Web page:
Toxic gas mishap at APG

No injuries are reported

Army says 3 incidents in a week are unrelated

community is alarmed


Four Aberdeen Proving Ground employees were taken to a local hospital yesterday after a report of a chemical leak, the third incident in about a week during which workers were at risk of exposure to lethal substances at the Army base in Harford County.

None of the workers was injured in the incident, the second at the Edgewood Chemical Biological Center, a 1.5 million-square-foot research and engineering facility within APG for chemical and biological defense. The center's director pledged a thorough review of safety procedures.

Yesterday's incident involved phosgene, a toxic industrial chemical used as a choking agent in World War I and to make plastics and pesticides.

Army officials say the three incidents are unrelated and their timing coincidental. Still, residents of surrounding communities, which had largely been calm since the base cleared a 1,600-ton stockpile of mustard agent last year, are worried.

"That nobody has gotten hurt in the past week, that's luck, in my opinion," said Arlen Crabb, an environmental activist and member of the Restoration Advisory Board at APG.

As part of a full-disclosure policy, base officials send alerts detailing accidents that require an emergency response. There are more than 65 tenants on the base, but of the handful of incidents disclosed in the past year, three have occurred at ECBC.

In March last year, two employees were taken to a hospital for possible exposure to phosgene after a morning experiment mistakenly coincided with maintenance work on the building's air filter system.

Last week, a power outage at an ECBC laboratory temporarily shut down the powerful fans that protect researchers from dangerous vapors. Employees working with mustard agent, GB, hydrogen cyanide and cyanogen chloride were treated on the base and released.

A similar incident the day before at U.S. Army Medical Research Institute of Chemical Defense sent two workers to a local hospital for observation.

APG is not the only major military facility in the region facing recent concerns about dangerous materials. It was reported this week that the Army's biological weapons defense laboratory at Fort Detrick in Frederick probably had multiple episodes of anthrax contamination as workers strove to process a flood of samples sent there for testing in 2001 and 2002, according to an internal report.

The 361-page report, a copy of which was obtained by the Frederick News-Post, contains previously undisclosed details about the sometimes-sloppy practices that allowed anthrax spores to escape from biosafety containment labs at the U.S. Army Medical Research Institute of Infectious Diseases. No one was hurt by the released spores.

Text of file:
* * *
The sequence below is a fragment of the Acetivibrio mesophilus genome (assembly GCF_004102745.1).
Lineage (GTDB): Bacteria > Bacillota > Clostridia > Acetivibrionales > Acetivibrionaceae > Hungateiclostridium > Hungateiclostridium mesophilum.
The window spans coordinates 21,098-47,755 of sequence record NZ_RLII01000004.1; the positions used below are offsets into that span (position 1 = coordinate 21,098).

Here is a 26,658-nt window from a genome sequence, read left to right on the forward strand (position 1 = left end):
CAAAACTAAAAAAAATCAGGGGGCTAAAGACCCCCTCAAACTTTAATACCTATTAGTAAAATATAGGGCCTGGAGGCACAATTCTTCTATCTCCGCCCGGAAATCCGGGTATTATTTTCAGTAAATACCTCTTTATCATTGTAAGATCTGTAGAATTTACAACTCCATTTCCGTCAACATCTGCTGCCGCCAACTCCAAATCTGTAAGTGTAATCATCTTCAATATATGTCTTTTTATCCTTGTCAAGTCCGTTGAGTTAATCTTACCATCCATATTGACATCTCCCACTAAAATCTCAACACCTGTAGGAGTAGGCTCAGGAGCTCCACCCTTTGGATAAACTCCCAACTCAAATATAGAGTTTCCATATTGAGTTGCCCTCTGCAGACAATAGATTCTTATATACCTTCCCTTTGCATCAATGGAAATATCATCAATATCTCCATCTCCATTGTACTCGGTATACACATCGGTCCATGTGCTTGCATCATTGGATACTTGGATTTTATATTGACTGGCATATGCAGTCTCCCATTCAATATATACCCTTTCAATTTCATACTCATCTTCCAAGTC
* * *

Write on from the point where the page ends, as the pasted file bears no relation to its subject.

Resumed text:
Yesterday's mishap at APG was attributed to corrosion within the thermos-bottle-size container used to store the phosgene, said Jim Zarzycki, director of the ECBC. A subsequent investigation will help determine whether additional precautions must be implemented, he said.

"We are very concerned about our work force," Zarzycki said. "We work with very dangerous materials, and we can only do our job if we know how to work safely."

Crabb noted that corroded storage containers have led to explosions in the past. He called for research facilities to consider policies that would require substances to be rotated among containers to avoid corrosion.

Residents have long had a tenuous relationship with the military base. Lauded as Harford County's economic engine, APG's distinction as the region's largest employer will be bolstered in the next several years as a base realignment plan shifts thousands of jobs there.

But over the years, residents and military officials have often sparred over concerns about the base's dangerous work. Among past incidents were reports of a leaking stockpile of mustard agent and unexploded ordnance buried within half a mile of homes and schools.

"It's happening too soon and too much," said Judy Blomquist, a Havre de Grace resident and president of the grass-roots activist group Friends of Harford. "When accidents continue to happen, we would hope that there would be some accountability from the command forces and from the people who are in charge when things went wrong."

About 8 a.m. yesterday, laboratory workers were conducting experiments with phosgene when one of them smelled the gas, Army officials said. Operations were shut down, and emergency personnel later found the valve on the phosgene cylinder was not completely closed as the bottle moved from one part of the lab to another.

No phosgene was detected in the room, and any chemicals that escaped the container would have been trapped by laboratory filters and the building's environmental containment system, said APG spokeswoman Pat McClung.

Four workers were sent to Upper Chesapeake Medical Center in Bel Air for evaluation. None displayed symptoms.

A spokesman for the Maryland Department of the Environment said the agency thinks the recent incidents were handled appropriately and that the MDE agrees with APG's assessment that there have been no threats to public health.

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